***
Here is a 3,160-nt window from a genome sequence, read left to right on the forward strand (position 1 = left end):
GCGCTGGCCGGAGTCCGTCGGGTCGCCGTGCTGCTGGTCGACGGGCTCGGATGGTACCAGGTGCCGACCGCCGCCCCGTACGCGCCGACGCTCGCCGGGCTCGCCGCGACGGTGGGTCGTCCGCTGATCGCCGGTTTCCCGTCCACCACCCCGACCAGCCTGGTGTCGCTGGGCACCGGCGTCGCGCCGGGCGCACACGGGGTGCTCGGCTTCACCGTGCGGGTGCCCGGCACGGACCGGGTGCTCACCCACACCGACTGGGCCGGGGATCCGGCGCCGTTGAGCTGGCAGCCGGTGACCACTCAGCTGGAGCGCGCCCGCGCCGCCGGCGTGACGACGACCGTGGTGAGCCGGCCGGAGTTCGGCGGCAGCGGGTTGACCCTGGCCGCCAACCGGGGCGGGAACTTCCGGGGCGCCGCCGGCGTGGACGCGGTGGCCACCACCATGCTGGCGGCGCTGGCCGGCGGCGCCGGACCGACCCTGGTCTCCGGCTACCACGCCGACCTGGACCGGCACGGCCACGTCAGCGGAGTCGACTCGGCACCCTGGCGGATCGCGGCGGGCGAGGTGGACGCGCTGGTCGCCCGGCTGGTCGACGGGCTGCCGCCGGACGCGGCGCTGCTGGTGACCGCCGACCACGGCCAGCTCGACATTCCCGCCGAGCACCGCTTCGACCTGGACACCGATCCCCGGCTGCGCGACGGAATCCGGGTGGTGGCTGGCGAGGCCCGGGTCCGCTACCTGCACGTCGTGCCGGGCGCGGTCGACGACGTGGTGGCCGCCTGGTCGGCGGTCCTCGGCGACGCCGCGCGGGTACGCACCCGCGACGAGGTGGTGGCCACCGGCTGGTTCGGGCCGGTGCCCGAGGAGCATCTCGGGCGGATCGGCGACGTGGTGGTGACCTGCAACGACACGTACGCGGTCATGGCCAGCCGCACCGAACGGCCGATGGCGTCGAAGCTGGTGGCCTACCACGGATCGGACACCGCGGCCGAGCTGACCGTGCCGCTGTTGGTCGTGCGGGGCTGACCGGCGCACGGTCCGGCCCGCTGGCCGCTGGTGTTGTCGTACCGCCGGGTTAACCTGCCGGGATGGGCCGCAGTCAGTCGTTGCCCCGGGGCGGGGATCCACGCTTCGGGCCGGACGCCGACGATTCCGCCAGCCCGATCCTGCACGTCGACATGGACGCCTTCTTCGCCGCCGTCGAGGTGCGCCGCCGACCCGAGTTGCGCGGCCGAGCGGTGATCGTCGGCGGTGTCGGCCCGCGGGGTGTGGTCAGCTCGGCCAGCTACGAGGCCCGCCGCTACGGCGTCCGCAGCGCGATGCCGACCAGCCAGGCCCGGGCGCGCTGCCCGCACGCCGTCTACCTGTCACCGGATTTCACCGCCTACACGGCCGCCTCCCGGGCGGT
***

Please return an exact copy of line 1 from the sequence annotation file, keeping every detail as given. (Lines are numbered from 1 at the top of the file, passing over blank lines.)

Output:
Here is a 3,160-nt window from a genome sequence, read left to right on the forward strand (position 1 = left end):